The Witch Trials – Basque Witch Trials (Spain/Basque Country, 1609 – 1611)
The Basque Witch Trials at Logroño, near Navarre in northern Spain, represent the most ambitious attempt at rooting out witchcraft ever undertaken by the Spanish Inquisition, and was perhaps the biggest single event of its kind in history. It began in January 1609, against the background of similar persecutions conducted in the Labourd province of Basque country by Pierre de Lancre, and by the end of the year some 7,000 cases had been examined by the Inquisition, with evidence covering 11,000 pages.
The Inquisition tribunal which met at Logroño was responsible for investigations in the Kingdom of Navarre, Alava, Guipuscoa, Biscay, La Rioja and the North of Burgos and Soria. The accused were mainly women, but also included children and men, including priests guilty of healing with “nóminas” (amulets with names of saints). The first phase ended in 1610, with a declaration of auto de fé (a ritual of public penance for condemned heretics and apostates) against thirty-one of the accused, eleven or twelve of whom were burned to death (although five had already died under torture).
The proceedings were then suspended until the inquisitors had a chance to gather further evidence on what they believed to be a widespread witch cult in the Basque region. The junior inquisitor of the three man tribunal, Alonso Salazar Frías, travelled across the countryside during 1611, mainly in the vicinity of Zugarramurdi, near the French border, where a cave and a water stream known as “Hell’s Stream” were said to be the meeting place of witches.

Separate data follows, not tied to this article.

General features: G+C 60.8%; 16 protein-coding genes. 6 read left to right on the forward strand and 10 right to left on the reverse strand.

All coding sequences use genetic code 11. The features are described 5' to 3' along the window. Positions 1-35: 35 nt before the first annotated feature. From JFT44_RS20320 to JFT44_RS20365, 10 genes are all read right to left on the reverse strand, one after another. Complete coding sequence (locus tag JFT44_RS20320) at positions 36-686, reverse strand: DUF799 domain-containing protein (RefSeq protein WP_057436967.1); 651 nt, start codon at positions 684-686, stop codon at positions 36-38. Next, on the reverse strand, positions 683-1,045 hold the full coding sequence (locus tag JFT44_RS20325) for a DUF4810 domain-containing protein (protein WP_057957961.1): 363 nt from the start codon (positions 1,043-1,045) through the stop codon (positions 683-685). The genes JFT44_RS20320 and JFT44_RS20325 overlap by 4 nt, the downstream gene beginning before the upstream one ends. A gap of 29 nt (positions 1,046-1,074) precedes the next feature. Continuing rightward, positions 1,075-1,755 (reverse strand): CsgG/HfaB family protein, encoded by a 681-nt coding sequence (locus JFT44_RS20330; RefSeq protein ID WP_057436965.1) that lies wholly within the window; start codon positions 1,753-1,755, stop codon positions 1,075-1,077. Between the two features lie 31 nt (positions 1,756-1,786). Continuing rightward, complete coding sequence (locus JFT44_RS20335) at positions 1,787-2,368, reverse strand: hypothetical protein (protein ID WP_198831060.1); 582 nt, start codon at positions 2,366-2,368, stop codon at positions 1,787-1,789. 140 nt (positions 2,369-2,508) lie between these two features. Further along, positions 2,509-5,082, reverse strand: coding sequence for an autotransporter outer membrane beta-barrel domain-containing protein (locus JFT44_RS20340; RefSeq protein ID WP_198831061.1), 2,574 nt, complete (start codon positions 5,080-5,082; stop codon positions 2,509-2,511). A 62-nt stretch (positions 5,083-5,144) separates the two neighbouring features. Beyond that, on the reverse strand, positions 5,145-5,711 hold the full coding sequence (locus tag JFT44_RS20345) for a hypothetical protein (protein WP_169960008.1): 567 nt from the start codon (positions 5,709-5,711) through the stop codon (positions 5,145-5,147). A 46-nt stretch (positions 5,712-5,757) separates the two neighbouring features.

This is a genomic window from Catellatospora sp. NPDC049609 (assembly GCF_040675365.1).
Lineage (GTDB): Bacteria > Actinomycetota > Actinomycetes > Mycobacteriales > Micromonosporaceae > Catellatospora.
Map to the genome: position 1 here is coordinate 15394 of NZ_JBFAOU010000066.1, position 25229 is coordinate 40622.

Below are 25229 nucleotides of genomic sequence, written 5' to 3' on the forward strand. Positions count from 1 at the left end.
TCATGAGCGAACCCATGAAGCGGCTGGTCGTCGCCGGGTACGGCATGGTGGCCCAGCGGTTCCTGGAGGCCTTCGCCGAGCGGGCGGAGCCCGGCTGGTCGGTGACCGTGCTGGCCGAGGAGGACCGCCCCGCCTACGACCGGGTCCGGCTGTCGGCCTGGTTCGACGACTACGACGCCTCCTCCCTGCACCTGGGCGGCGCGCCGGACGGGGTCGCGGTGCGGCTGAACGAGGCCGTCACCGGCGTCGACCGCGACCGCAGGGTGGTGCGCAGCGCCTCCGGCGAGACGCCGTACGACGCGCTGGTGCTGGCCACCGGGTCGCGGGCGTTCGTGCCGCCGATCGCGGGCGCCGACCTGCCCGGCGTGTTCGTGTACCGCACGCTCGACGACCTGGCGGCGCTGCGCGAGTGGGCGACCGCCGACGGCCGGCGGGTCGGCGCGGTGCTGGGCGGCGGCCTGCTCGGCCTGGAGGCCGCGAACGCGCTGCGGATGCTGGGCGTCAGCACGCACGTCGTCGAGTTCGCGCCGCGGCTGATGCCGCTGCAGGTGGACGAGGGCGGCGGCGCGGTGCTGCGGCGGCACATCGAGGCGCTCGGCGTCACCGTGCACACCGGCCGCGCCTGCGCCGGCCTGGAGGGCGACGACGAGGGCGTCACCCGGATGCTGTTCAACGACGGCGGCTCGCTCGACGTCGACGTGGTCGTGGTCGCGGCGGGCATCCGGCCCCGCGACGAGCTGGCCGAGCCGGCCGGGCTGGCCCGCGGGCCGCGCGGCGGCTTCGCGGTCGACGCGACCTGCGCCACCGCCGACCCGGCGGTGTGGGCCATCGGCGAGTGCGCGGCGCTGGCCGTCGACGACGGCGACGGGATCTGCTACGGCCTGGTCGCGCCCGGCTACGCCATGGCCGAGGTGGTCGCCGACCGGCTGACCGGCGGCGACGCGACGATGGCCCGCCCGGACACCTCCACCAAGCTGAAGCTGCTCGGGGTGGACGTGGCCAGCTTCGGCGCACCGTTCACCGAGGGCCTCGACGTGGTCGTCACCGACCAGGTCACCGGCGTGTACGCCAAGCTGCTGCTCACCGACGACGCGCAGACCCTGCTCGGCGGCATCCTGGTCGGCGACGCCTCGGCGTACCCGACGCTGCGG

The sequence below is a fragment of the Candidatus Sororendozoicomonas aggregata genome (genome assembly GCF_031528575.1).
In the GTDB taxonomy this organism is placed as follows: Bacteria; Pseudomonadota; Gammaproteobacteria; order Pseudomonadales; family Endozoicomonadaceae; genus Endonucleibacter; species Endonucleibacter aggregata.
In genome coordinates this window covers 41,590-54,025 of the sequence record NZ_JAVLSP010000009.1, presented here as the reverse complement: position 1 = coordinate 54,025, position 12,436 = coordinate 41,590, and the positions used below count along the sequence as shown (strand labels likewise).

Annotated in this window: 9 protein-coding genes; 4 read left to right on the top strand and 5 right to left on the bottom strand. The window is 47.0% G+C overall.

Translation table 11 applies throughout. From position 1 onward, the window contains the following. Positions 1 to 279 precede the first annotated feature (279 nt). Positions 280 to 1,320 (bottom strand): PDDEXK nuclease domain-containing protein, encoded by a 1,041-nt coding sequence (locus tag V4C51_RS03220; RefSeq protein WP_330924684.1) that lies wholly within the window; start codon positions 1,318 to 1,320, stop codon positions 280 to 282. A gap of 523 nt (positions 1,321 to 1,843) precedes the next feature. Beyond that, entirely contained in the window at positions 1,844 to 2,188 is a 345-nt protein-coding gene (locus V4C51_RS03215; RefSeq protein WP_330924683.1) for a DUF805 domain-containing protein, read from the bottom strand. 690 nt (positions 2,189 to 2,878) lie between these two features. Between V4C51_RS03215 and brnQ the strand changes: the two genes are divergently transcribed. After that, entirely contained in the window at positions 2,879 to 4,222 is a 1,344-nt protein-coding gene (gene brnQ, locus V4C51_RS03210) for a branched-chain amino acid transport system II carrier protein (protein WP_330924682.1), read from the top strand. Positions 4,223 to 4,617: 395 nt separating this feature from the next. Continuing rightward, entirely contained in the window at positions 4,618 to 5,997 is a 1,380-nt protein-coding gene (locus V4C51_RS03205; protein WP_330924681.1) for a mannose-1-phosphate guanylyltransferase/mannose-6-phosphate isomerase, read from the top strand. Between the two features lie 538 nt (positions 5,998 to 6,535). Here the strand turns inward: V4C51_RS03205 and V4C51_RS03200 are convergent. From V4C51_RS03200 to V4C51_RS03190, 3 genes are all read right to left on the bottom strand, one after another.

He was armed with an “Edict of Grace”, promising pardon to all those who voluntarily reported themselves and denounced their accomplices, and denunciations flowed in. Frías finally returned to Logroño with “confessions” from 1,802 people (1,384 of whom were children between the ages of seven and fourteen), in turn implicating a further 5,000 or so named individuals. However, the vast majority of the witnesses retracted their statements before Salazar, attributing their confessions to torture, and only six out of the 1,802 maintained their confessions, and claimed to have attended Sabbats.
Frías, the youngest judge in the Inquisition panel of three, was himself skeptical about the whole thing, saying that he had found no substantive proof of witchcraft on his travels, in spite of the manifold confessions, and questioned the whole basis of the trials (thus risking denunciation by the more senior judges). The matter was referred to the Inquisitor-General in Madrid, which ruled in August 1614 that all of the trials pending at Logroño should be dismissed. At the same time it issued new and more rigorous rules of evidence, which were instrumental in bringing witch-burning in Spain to an end long before the Protestant north of Europe.